Angiography is a specialised x-ray to examine blood vessels using a fluoroscopy
performed by inserting a thin tube, or catheter, then injecting an x-ray dye (called contrast
media) into an artery to see the vessels' course and flow.
Bone mineral densitometry (BMD) scans use a small dose of radiation to measure the density of
bones. During the scan, patients lie on their back on a wide, flat bed. A camera arm will pass over
the top of them taking a series of images.
A CT scanner uses x-rays to create multi-dimensional images of a specific body area which help to
diagnose medical conditions. In some cases, contrast media may be injected to provide further
detail. You'll lie on a table which moves inside the scanner to obtain images.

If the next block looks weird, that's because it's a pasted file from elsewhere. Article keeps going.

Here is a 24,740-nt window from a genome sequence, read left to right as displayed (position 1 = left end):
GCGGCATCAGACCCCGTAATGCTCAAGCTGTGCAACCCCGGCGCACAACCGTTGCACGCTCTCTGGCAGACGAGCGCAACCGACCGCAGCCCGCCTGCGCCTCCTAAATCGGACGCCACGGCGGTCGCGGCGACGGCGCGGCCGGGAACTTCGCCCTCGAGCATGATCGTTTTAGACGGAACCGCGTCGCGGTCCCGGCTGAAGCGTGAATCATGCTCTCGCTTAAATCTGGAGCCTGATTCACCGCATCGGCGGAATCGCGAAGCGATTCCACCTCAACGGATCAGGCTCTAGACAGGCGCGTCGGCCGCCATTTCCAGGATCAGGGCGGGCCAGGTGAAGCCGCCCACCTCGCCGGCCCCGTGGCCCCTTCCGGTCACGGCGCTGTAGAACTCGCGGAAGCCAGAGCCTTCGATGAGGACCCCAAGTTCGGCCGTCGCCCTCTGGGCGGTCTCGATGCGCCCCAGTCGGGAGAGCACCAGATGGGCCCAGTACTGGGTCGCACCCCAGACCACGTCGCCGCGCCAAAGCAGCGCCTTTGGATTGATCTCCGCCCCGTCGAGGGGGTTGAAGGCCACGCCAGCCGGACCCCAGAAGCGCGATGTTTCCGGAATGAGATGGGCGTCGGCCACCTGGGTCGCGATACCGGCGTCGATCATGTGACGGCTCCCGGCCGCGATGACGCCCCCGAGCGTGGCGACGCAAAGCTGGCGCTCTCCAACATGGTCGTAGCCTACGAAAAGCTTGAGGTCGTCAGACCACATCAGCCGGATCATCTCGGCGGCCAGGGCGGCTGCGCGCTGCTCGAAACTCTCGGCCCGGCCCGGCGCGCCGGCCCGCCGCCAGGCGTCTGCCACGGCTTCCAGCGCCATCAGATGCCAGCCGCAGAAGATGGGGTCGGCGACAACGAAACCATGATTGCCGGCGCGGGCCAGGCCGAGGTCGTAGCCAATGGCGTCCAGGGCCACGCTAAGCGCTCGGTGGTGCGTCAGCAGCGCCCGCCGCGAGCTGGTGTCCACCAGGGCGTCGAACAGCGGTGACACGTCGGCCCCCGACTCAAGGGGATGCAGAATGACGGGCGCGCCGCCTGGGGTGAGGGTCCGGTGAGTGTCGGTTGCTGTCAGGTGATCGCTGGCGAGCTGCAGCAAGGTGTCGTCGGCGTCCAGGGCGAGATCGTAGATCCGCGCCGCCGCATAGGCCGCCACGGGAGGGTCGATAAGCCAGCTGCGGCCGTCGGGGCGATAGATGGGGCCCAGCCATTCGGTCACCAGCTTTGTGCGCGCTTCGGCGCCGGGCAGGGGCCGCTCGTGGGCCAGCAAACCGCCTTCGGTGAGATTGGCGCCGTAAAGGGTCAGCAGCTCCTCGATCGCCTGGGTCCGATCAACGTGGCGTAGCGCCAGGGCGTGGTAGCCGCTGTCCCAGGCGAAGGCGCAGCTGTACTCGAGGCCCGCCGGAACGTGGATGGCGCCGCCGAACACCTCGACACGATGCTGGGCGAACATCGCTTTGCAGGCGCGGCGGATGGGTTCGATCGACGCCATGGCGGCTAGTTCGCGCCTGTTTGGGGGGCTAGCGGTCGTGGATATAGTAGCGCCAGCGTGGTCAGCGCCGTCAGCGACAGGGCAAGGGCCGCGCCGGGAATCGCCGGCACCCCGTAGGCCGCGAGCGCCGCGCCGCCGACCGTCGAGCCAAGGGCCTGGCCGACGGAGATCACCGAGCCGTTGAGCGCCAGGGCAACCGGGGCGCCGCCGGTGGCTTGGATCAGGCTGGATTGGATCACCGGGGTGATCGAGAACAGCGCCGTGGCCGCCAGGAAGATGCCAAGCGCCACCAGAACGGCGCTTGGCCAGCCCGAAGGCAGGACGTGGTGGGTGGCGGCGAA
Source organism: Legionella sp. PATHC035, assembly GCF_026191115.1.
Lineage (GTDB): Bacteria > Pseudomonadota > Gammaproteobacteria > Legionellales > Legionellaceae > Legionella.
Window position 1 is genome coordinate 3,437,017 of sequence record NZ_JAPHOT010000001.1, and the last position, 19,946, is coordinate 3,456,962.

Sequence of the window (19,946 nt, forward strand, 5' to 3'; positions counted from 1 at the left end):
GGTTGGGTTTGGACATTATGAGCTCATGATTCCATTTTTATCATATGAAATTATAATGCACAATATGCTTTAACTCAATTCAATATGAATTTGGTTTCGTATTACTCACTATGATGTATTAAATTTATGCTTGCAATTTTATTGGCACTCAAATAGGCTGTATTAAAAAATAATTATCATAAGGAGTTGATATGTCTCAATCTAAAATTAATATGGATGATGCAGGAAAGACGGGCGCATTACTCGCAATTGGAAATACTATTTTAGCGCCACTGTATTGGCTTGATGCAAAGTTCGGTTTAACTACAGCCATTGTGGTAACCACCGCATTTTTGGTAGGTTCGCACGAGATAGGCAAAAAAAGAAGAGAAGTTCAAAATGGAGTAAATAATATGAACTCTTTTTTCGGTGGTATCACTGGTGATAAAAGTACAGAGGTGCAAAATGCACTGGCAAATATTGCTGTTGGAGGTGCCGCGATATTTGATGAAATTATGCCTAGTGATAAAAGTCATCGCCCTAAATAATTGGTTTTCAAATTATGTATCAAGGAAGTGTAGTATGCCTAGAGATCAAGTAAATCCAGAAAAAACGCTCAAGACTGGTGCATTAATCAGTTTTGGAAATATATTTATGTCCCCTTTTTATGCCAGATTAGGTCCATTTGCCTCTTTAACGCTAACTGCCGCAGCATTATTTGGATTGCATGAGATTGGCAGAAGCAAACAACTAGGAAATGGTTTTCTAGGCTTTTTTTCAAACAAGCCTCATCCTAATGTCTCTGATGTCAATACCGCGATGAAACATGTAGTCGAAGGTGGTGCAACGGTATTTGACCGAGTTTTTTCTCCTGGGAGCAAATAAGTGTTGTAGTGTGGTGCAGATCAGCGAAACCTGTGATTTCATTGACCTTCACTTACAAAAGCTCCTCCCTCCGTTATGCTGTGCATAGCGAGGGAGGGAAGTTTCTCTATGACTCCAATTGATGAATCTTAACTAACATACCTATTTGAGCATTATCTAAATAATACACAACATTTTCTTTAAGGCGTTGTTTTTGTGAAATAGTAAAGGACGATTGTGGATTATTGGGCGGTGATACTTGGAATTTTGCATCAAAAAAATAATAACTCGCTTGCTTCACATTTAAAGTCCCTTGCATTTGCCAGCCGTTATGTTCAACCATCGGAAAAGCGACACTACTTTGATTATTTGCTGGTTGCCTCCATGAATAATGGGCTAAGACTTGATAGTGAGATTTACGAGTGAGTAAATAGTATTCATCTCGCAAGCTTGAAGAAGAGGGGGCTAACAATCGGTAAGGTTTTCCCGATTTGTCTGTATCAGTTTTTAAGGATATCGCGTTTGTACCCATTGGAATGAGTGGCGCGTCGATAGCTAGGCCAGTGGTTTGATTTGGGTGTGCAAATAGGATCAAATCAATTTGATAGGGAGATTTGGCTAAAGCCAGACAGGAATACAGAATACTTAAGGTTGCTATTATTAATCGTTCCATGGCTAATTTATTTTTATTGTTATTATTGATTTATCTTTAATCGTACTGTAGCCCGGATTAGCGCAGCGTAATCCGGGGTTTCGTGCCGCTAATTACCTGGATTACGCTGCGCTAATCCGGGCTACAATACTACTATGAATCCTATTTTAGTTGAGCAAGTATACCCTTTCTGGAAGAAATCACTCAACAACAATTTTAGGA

A fluoroscopy is helpful in diagnosing and treating abnormalities in the body. It examines entire
systems, producing moving images that allow doctors to see if there's a blood clot in veins or
arteries, if bones are healthy, or if the digestive tract is working properly.
PET/CT imaging uses a radioactive tracer called a positron emitter. A small amount of this tracer
is injected into a patient's vein. Images are then taken to show the distribution of the
tracer in the body.